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A Rose By Any Other Name...

December 11, 2002

Over 24 consecutive years, he played 3,562 major league games, hit 3,315 singles, had 4,256 career hits in 14,053 career games - all major league baseball records - yet, he's a modern-day pariah. Why isn't this man in the Baseball Hall of Fame?

In the last 13 years, that question has been posed thousands of times, and the answers have varied. Sportswriters, in the cynical way that only sportswriters possess, have condemned Pete Rose as a has-been, a story only to be commented on when it's a slow news day.

Pete Rose

Baseball's elite, also known as Commisar (er, Commissioner) of Major League Baseball, Bud Selig, basically said Rose will be enshrined in Cooperstown when Hell opens a ski lodge. But fans across the country have protested, voted in polls, started petitions, organized websites, you name it - to see one of America's sports legends finally given the recognition he deserves.

In 1999, during the World Series, the Baseball's All-Century team was introduced. Among the players who either walked, or were wheeled on the field, strode Charlie Hustle himself. He was greeted by a thundering fan ovation which lasted longer than any other player's. It was a moment in time not to be forgotten. Rose also appeared during the 2002 World Series for the game's most memorable moments. His breaking of Ty Cobb's all-time career hits record in 1985 was ranked number six, voted on by fans of the game.

After his playing days, Rose came under investigation in February 1989 while manager of the Reds. A report was submitted to Commissioner A. Bartlett Giamatti that detailed 412 baseball wagers between April 8 and July 5, 1987, including 52 on Cincinnati. The report cited evidence that included betting slips alleged to be in Rose's handwriting, with telephone and bank records. A legal challenge ensued, and an agreement between baseball and Rose was reached: a lifetime ban for conduct detrimental to baseball. While the agreement contained no formal finding of guilt, Giamatti was quoted as saying ''in the absence of a hearing and in absence of evidence to the contrary ... yes, I have concluded that he bet on baseball.''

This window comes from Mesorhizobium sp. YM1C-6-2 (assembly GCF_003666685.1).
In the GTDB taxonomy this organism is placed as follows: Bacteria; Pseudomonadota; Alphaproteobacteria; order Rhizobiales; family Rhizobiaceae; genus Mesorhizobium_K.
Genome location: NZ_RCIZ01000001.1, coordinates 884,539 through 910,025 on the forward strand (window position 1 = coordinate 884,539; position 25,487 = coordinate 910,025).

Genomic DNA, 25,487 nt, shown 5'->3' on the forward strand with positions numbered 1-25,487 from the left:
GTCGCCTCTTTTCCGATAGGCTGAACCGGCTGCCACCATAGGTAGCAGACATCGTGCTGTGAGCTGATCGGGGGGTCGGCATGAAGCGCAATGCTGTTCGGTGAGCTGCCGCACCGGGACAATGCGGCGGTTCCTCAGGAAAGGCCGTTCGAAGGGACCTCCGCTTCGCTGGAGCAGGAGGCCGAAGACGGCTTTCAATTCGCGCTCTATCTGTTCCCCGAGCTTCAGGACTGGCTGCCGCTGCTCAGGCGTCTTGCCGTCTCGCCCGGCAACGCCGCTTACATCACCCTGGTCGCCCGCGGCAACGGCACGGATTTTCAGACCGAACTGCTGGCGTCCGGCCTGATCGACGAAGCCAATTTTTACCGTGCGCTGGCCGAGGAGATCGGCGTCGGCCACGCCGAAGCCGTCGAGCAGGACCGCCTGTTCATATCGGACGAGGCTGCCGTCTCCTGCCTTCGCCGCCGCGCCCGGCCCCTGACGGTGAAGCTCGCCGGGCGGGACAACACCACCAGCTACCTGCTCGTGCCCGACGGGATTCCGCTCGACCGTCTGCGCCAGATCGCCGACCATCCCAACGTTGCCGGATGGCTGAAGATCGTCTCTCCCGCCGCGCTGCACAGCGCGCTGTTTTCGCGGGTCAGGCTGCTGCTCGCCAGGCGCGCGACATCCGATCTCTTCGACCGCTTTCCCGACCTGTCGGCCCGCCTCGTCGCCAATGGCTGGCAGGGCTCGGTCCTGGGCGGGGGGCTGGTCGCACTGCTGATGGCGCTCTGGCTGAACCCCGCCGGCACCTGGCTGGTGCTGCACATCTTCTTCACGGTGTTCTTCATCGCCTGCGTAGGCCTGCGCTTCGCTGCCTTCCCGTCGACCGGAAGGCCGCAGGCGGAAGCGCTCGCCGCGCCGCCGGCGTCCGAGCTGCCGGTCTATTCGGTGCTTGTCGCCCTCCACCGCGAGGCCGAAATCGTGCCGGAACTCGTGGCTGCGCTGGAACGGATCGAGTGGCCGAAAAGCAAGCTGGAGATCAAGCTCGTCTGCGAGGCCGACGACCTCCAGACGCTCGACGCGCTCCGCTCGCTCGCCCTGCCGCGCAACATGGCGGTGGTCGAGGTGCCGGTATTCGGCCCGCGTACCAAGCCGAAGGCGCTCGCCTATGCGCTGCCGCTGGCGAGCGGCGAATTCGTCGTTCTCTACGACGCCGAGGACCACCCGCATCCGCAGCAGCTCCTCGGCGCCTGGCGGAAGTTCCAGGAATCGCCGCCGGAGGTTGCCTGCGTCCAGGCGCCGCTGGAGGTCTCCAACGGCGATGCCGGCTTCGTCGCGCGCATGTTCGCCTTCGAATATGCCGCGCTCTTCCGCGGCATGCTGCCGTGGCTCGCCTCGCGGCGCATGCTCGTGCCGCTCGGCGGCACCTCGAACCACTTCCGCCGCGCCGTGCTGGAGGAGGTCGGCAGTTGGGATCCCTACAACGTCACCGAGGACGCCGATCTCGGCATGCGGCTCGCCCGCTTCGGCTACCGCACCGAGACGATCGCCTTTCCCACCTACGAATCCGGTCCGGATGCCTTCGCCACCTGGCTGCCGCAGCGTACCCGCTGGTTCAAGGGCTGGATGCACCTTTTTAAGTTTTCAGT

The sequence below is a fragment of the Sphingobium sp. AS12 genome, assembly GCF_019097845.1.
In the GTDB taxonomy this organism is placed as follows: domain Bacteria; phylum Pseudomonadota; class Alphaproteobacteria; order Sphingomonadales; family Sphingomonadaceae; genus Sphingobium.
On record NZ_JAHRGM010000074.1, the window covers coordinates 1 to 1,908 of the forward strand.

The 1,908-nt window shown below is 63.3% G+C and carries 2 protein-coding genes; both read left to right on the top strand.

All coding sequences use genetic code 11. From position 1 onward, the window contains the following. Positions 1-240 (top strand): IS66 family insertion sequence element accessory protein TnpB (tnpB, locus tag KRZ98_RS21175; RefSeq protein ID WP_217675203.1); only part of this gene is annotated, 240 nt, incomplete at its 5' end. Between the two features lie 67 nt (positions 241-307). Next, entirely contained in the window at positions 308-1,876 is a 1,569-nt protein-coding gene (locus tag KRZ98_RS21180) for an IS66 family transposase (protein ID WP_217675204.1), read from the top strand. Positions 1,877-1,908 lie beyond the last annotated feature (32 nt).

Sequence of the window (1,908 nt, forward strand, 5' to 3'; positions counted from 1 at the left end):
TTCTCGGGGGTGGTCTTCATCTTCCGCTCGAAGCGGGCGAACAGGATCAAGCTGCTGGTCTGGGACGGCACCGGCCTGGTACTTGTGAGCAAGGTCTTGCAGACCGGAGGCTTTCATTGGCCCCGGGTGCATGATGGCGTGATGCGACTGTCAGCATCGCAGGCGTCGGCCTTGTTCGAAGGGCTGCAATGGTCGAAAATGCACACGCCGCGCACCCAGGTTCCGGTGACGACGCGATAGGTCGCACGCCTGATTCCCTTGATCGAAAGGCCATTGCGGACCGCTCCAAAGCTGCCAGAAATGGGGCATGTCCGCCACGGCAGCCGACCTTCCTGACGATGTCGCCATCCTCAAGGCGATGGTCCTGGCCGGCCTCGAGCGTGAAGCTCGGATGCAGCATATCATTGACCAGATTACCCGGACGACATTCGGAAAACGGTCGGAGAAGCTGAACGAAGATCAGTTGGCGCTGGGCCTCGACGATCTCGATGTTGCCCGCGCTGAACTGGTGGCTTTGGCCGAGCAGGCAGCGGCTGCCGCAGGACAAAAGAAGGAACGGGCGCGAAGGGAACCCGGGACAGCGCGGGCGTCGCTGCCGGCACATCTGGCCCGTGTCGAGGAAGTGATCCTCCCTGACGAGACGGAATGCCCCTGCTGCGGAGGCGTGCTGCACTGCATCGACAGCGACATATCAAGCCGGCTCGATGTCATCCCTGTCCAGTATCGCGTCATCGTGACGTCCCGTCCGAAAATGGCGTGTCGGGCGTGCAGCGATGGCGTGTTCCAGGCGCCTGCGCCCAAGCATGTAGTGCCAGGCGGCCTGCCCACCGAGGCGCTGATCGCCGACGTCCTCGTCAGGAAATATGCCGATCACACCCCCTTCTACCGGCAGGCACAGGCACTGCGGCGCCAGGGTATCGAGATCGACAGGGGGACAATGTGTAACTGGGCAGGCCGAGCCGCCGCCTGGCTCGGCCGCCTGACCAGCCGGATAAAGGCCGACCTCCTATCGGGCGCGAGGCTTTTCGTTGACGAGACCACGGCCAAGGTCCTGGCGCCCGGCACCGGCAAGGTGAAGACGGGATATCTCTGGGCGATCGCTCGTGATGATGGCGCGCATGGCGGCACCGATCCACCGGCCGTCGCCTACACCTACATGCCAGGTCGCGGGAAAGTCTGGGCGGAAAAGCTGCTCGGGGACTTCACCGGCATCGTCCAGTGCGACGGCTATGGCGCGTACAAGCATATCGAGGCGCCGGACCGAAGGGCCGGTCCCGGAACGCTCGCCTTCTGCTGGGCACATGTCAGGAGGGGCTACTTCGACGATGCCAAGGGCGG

What's not widely known is that in this agreement, there is a provision which allows the lifetime ban to be lifted. Just days after Rose's expulsion, Giamatti passed away, making deputy Commissioner Fay Vincent the head of Major League Baseball. Vincent never reviewed the provision, leaving Rose to twist in the wind.

Over the last two years, quiet negotiations have been taking place to reinstate Rose to baseball. Former Hall of Fame players have interceded on Rose's behalf with Selig. Two weeks ago, Rose and Selig met. Rose's comments on the meeting were short and to the point: "There are a lot bigger people I'm obligated to answer to first, so my official comment is 'no comment.' " Bob DuPuy, Selig's top aide, released a brief statement saying, "[T]here have been a number of stories reporting alleged conversations or meetings between Commissioner Selig and Pete Rose. Pete Rose applied for reinstatement to Commissioner Selig several years ago and that application has been pending since that time. Given the pendency of the application for reinstatement, neither the commissioner or anyone in our office will comment on the Pete Rose matter further."

Fay Vincent was a little more forthcoming, and his comments may shed light on just what it will take to get Rose recognized - but at what price? Vincent said,
"My opinion is completely predicated on if he admits wrongdoing." Okay Pete, just say you did it, even though we didn't really prove it because of the total lack of evidence, whether you did or didn't. Just say you did, and we'll get back to you. Don't call us, we'll call you.

Whether or not Pete Rose bet on baseball is becoming irrelevant. Only Rose truly knows what he did, and to this day, maintains his innocence. Major League Baseball says he did. The circumstantial evidence, unsupported by facts, alleges he did. What about the handwriting experts who say it's not Pete's writing on these documents? What about the perjured testimony from Rose's former associate?

Commissioner Selig - he of the All Star Tie Game - has shown little, if any true respect for the game. Rose stated in a recent interview that baseball considered him "dead" unless they needed him for a specific reason. "In 1999, when I made the All-Century team, they needed me," Rose said. "They won't call on me until they need me. They're hypocrites."

Yes, they are Pete. And how's that program for testing players for steroid use going, Mr. Commissioner? Conduct detrimental to baseball, indeed.


© 2002 Lori Cutshall

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